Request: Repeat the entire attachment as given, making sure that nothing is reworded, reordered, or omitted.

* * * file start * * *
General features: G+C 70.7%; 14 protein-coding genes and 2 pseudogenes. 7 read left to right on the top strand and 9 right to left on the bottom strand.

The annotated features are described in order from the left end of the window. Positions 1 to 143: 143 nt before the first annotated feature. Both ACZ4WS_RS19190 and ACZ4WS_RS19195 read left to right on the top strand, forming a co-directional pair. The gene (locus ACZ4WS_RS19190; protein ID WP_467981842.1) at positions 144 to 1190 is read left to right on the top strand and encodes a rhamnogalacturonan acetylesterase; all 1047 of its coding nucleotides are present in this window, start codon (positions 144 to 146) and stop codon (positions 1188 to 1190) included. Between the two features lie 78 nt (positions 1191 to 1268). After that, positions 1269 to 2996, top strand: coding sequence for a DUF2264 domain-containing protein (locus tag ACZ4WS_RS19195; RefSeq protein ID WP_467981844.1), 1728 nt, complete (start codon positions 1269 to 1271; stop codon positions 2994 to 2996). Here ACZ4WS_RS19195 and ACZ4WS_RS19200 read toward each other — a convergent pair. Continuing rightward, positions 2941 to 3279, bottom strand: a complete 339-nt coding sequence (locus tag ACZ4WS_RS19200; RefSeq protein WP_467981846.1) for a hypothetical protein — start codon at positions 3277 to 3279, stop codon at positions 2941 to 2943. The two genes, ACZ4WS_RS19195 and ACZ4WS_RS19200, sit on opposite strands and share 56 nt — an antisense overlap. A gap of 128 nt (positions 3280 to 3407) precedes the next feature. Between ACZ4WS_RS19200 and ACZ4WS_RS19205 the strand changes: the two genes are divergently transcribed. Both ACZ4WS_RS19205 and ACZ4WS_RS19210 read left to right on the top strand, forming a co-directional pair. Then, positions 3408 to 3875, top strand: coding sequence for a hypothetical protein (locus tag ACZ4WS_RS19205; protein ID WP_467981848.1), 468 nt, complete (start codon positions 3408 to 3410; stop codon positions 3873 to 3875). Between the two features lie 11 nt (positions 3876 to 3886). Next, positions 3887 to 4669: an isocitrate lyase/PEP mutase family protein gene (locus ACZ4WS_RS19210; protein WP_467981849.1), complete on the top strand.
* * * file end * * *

General features: G+C 70.7%; 14 protein-coding genes and 2 pseudogenes. 7 read left to right on the top strand and 9 right to left on the bottom strand.

The annotated features are described in order from the left end of the window. Positions 1 to 143: 143 nt before the first annotated feature. Both ACZ4WS_RS19190 and ACZ4WS_RS19195 read left to right on the top strand, forming a co-directional pair. The gene (locus ACZ4WS_RS19190; protein ID WP_467981842.1) at positions 144 to 1190 is read left to right on the top strand and encodes a rhamnogalacturonan acetylesterase; all 1047 of its coding nucleotides are present in this window, start codon (positions 144 to 146) and stop codon (positions 1188 to 1190) included. Between the two features lie 78 nt (positions 1191 to 1268). After that, positions 1269 to 2996, top strand: coding sequence for a DUF2264 domain-containing protein (locus tag ACZ4WS_RS19195; RefSeq protein ID WP_467981844.1), 1728 nt, complete (start codon positions 1269 to 1271; stop codon positions 2994 to 2996). Here ACZ4WS_RS19195 and ACZ4WS_RS19200 read toward each other — a convergent pair. Continuing rightward, positions 2941 to 3279, bottom strand: a complete 339-nt coding sequence (locus tag ACZ4WS_RS19200; RefSeq protein WP_467981846.1) for a hypothetical protein — start codon at positions 3277 to 3279, stop codon at positions 2941 to 2943. The two genes, ACZ4WS_RS19195 and ACZ4WS_RS19200, sit on opposite strands and share 56 nt — an antisense overlap. A gap of 128 nt (positions 3280 to 3407) precedes the next feature. Between ACZ4WS_RS19200 and ACZ4WS_RS19205 the strand changes: the two genes are divergently transcribed. Both ACZ4WS_RS19205 and ACZ4WS_RS19210 read left to right on the top strand, forming a co-directional pair. Then, positions 3408 to 3875, top strand: coding sequence for a hypothetical protein (locus tag ACZ4WS_RS19205; protein ID WP_467981848.1), 468 nt, complete (start codon positions 3408 to 3410; stop codon positions 3873 to 3875). Between the two features lie 11 nt (positions 3876 to 3886). Next, positions 3887 to 4669: an isocitrate lyase/PEP mutase family protein gene (locus ACZ4WS_RS19210; protein WP_467981849.1), complete on the top strand.